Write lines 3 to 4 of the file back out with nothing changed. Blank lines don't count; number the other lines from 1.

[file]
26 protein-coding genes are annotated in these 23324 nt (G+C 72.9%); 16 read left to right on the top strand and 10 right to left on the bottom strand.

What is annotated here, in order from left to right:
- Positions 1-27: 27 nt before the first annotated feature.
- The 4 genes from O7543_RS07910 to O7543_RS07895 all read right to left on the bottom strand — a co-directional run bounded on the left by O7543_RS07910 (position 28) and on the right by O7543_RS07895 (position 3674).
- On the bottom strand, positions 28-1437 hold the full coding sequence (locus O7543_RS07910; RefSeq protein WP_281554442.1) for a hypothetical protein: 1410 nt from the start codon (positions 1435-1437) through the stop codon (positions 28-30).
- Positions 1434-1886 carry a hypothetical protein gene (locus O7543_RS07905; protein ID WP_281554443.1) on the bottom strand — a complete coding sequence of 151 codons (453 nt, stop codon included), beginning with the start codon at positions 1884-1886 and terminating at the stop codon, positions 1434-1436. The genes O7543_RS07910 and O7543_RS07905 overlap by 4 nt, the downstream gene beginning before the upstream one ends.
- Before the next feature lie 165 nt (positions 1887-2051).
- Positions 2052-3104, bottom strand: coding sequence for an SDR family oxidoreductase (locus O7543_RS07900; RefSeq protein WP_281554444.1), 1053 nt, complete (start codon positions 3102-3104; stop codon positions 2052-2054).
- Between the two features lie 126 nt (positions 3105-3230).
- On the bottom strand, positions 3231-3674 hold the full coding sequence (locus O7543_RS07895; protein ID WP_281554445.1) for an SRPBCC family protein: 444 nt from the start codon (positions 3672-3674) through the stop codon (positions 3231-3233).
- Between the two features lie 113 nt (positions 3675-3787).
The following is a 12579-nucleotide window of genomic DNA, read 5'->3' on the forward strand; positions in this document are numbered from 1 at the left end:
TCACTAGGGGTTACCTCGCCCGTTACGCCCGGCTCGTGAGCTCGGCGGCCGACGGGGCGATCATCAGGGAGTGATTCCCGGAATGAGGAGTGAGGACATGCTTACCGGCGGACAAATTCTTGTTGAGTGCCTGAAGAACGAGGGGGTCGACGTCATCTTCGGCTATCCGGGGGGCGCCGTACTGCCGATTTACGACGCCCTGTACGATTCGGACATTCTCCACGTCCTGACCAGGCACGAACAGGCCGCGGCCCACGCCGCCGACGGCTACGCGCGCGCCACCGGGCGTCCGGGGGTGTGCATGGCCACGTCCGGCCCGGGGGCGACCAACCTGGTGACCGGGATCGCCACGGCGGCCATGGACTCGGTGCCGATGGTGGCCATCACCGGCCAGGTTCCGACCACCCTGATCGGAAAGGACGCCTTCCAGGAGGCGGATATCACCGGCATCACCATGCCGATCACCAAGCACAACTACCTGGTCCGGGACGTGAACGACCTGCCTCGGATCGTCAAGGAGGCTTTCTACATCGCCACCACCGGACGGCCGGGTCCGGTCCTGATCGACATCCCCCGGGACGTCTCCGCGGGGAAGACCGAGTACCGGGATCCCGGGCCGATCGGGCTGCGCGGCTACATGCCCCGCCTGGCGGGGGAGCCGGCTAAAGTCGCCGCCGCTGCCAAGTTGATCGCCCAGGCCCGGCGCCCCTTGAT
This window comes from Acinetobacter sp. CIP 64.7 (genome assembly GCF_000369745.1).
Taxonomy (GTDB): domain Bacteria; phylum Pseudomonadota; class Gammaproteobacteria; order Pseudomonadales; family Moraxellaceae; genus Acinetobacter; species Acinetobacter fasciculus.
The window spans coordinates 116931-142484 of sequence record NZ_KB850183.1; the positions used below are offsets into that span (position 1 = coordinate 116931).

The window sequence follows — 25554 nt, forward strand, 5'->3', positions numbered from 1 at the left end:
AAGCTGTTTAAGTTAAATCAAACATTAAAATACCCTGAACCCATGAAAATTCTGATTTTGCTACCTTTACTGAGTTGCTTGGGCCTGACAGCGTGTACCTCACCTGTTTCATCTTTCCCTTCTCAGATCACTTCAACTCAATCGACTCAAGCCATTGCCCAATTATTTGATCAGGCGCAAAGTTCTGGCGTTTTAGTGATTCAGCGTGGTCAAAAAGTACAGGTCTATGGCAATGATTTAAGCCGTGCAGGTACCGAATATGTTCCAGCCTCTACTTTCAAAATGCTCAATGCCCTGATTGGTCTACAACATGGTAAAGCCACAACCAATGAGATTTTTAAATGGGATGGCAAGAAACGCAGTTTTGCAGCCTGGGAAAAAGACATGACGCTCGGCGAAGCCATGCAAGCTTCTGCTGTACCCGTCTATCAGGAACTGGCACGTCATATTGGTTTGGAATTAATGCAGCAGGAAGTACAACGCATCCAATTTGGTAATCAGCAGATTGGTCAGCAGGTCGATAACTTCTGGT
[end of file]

- Positions 1-27: 27 nt before the first annotated feature.
- The 4 genes from O7543_RS07910 to O7543_RS07895 all read right to left on the bottom strand — a co-directional run bounded on the left by O7543_RS07910 (position 28) and on the right by O7543_RS07895 (position 3674).